Jansen Avenue School Experiences a Renaissance and Rebirth as an Educational Facility

In the spring of 2009, faced with declining enrollment and a bleak economic outlook, the Greater Johnstown School District Board of Education made the difficult decision to close its Jansen Avenue elementary building. Fast forward to 2014: Jansen Avenue School is experiencing a Renaissance…a rebirth as an educational facility that will enhance education for students, provide a hub for innovative education and provide a revenue stream that was not an option five years ago.

After closing Jansen Avenue as an elementary school, the building was listed for sale. During this time it was necessary for the district to continue maintaining and preserving the space, to prevent deterioration and a decline in value. Gas and electric expenses for the unoccupied building averaged approximately $10,000-$12,000 per year. Additionally, some manpower, albeit much reduced, was still necessary for such things as clearing snow and mowing lawns.

While providing upkeep on the still unsold building, the district decided to make use of the space for such things as PTA events, sports practices, Title IX training for GJSD custodial staff, and as an alternate testing site for AP exams and SAT tests. The building was also used as storage for the USMC Toys for Tots annual holiday toy drive and served as a site for the Johnstown Police Department to conduct canine training and emergency drills – worthwhile endeavors of benefit to the community.

In preparation for the 2013-14 school year, the Jansen library was repurposed as a home for Johnstown’s innovative new offering for high school seniors known as “The Learning Project.” These students are earning high school credits and, in some cases, physics credit from FMCC, while participating in hands-on projects that require collaborative work, research, and problem solving while incorporating multiple disciplines.

The new HFM BOCES Regional P-Tech (Pathways in Technology Early College High School) program will begin at Jansen in the fall of 2014. Students in the program will earn a NYS Regents diploma as well as an associate’s degree from Fulton-Montgomery Community College, at no cost to their families. Each participating school in the P-Tech program will receive a certain number of slots for students based on a State Education Department formula; Johnstown will have a total of six slots. A co-service agreement (CoSer) with BOCES allows for State Aid to cover costs for P-Tech, with reimbursement per pupil. The district does not get a specific allotment of P-Tech money, only reimbursement for pupils who attend. However, the district will receive rent by hosting P-Tech at Jansen, which, coupled with the rent received from BOCES to use four classrooms for special education, will be approximately $100,000 per year. To learn more about P-Tech, please visit the HFM BOCES web site (external link).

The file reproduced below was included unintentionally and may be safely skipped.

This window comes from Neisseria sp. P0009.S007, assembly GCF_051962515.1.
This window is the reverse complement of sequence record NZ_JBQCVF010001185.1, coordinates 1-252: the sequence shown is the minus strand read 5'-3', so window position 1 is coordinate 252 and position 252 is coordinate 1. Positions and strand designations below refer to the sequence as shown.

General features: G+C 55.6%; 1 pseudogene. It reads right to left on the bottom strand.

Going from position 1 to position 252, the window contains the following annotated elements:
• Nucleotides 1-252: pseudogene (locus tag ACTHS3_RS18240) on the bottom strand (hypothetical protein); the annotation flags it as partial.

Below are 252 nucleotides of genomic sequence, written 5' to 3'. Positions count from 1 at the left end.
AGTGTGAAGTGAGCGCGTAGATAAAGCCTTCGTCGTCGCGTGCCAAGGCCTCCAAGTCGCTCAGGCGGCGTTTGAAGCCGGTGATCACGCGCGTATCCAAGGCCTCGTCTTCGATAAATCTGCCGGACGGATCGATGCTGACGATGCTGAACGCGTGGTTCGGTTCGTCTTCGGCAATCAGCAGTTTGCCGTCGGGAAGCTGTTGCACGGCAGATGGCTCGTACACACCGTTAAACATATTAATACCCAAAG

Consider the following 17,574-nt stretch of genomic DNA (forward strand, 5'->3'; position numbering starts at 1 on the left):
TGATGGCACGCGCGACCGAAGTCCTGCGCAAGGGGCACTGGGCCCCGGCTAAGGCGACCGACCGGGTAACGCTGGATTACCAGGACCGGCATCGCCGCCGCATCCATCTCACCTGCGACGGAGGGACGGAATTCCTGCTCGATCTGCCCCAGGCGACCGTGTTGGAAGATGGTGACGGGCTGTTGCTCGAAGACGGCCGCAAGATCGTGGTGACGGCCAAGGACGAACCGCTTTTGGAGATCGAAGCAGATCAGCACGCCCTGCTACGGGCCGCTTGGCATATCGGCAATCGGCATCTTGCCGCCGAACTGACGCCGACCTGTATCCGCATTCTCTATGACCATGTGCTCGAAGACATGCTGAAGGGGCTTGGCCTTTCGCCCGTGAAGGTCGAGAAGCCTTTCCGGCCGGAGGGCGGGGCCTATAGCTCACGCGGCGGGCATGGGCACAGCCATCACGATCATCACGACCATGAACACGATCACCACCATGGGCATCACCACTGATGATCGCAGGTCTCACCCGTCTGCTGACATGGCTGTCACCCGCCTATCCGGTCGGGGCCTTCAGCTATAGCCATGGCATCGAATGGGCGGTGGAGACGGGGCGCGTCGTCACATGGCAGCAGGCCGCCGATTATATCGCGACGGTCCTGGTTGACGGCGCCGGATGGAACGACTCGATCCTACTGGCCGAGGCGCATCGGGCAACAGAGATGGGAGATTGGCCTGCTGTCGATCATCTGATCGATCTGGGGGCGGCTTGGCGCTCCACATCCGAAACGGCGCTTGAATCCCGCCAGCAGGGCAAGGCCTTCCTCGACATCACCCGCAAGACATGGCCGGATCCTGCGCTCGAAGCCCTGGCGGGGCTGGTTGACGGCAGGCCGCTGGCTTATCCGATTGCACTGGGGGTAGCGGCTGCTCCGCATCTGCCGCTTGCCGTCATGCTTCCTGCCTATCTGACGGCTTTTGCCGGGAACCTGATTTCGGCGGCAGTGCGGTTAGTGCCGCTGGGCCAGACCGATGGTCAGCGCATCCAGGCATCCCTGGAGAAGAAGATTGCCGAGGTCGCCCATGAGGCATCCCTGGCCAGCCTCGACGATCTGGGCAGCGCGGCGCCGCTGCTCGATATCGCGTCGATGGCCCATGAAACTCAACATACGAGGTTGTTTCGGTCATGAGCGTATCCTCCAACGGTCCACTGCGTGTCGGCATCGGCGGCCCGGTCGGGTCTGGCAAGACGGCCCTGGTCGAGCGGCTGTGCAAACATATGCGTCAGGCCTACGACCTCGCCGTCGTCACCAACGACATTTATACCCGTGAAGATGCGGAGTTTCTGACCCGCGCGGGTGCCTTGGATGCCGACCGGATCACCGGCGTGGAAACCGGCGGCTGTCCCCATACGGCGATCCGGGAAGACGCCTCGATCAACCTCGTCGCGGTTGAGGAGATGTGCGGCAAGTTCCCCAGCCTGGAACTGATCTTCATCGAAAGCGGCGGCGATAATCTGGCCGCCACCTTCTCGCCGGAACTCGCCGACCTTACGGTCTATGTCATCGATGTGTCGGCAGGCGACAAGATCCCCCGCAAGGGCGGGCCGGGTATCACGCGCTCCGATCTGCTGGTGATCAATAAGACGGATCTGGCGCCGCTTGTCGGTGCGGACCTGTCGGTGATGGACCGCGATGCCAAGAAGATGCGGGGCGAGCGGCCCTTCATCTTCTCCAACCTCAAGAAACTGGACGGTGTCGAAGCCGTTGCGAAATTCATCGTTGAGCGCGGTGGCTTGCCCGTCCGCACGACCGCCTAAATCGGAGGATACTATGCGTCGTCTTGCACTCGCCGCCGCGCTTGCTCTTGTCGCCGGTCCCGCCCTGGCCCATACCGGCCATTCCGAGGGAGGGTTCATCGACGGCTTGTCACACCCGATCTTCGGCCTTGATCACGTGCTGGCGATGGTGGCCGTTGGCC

While attempting to market the building for sale failed to result in a buyer, new and viable options for Jansen have been realized. The building is now generating income and supporting creative and innovative education. The community is no longer under the shadow of an empty school with a for sale sign posted on it.

The Board of Education in Johnstown has been, and continues to be, proactive regarding the potential of the district. Closing Jansen in 2009, while painful, helped the district to slow the cost of doing business. There was a reduction of singletons (single sections of an elementary grade level), resulting in a reduction of teaching positions – mainly through attrition. In a school district, the most meaningful budget reductions or savings come from people and benefits. Reducing the costs of health insurance, FICA, contributions to Employee Retirement Systems and contractual obligations helped to prevent two things: program elimination and large tax increases. Johnstown’s budget was approximately $29.1 million for the 2008-2009 school year. The proposed budget for 2014-15 is $30.3 million. Had a building not been closed and staffing reduced, it is not likely the district could have kept its budget increases to such a minimum and continued to provide quality programming for the children of our community.

Since the time the Jansen building was closed, the Greater Johnstown School District has continued to evolve and change. Johnstown began contracting with HFM BOCES Regional Transportation Service for shared transportation administration, bus drivers, bus aides, mechanics, and maintenance at a hub located in Gloversville, which has resulted in greater efficiencies. We are now in the process of determining the number of students who will want and/or need the shuttle system being planned for Grade Level Grouping and there may in fact be fewer routes because of the new configuration. Grade Level Grouping, set to begin in September 2014, changes the district’s “neighborhood” elementary schools to a model grouped by grade levels: pre-k through first grade will all attend Pleasant Avenue; students in grades two and three will all attend Glebe Street, and students in grades four through six will all attend Warren Street.

The Johnstown Board of Education is excited to support creative and innovative education that looks different than education did five, ten or thirty years ago. The rebirth of the Jansen Avenue School has afforded the students of Johnstown an opportunity to be part of that educational transformation and is a positive occurrence of which the entire Johnstown community can be proud.

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